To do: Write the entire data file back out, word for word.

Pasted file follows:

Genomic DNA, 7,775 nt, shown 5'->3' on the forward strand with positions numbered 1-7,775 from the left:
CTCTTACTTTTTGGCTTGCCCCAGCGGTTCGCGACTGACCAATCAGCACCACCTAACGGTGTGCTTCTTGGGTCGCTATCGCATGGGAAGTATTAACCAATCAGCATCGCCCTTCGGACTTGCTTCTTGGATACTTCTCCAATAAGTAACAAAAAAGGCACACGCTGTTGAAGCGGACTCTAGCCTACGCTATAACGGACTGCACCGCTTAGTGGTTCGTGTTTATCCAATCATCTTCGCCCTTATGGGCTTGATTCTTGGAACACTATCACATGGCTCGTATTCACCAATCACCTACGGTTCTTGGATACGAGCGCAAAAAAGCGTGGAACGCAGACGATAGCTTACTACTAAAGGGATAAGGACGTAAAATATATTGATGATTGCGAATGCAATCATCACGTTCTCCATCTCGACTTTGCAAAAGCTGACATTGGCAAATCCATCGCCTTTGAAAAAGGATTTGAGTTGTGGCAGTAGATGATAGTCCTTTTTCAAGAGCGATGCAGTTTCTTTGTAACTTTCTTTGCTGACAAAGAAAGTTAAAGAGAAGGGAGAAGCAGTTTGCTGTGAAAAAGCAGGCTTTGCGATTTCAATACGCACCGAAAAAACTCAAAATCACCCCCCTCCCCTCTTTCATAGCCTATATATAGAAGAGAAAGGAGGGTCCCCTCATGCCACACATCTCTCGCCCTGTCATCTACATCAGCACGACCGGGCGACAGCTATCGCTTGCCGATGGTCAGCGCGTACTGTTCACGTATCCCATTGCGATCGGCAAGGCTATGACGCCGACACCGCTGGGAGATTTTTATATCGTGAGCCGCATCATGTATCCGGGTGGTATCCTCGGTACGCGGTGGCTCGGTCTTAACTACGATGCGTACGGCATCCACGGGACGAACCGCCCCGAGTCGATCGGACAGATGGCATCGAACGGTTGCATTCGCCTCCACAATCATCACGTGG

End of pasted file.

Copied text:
Genomic DNA, 7,775 nt, shown 5'->3' on the forward strand with positions numbered 1-7,775 from the left:
CTCTTACTTTTTGGCTTGCCCCAGCGGTTCGCGACTGACCAATCAGCACCACCTAACGGTGTGCTTCTTGGGTCGCTATCGCATGGGAAGTATTAACCAATCAGCATCGCCCTTCGGACTTGCTTCTTGGATACTTCTCCAATAAGTAACAAAAAAGGCACACGCTGTTGAAGCGGACTCTAGCCTACGCTATAACGGACTGCACCGCTTAGTGGTTCGTGTTTATCCAATCATCTTCGCCCTTATGGGCTTGATTCTTGGAACACTATCACATGGCTCGTATTCACCAATCACCTACGGTTCTTGGATACGAGCGCAAAAAAGCGTGGAACGCAGACGATAGCTTACTACTAAAGGGATAAGGACGTAAAATATATTGATGATTGCGAATGCAATCATCACGTTCTCCATCTCGACTTTGCAAAAGCTGACATTGGCAAATCCATCGCCTTTGAAAAAGGATTTGAGTTGTGGCAGTAGATGATAGTCCTTTTTCAAGAGCGATGCAGTTTCTTTGTAACTTTCTTTGCTGACAAAGAAAGTTAAAGAGAAGGGAGAAGCAGTTTGCTGTGAAAAAGCAGGCTTTGCGATTTCAATACGCACCGAAAAAACTCAAAATCACCCCCCTCCCCTCTTTCATAGCCTATATATAGAAGAGAAAGGAGGGTCCCCTCATGCCACACATCTCTCGCCCTGTCATCTACATCAGCACGACCGGGCGACAGCTATCGCTTGCCGATGGTCAGCGCGTACTGTTCACGTATCCCATTGCGATCGGCAAGGCTATGACGCCGACACCGCTGGGAGATTTTTATATCGTGAGCCGCATCATGTATCCGGGTGGTATCCTCGGTACGCGGTGGCTCGGTCTTAACTACGATGCGTACGGCATCCACGGGACGAACCGCCCCGAGTCGATCGGACAGATGGCATCGAACGGTTGCATTCGCCTCCACAATCATCACGTGG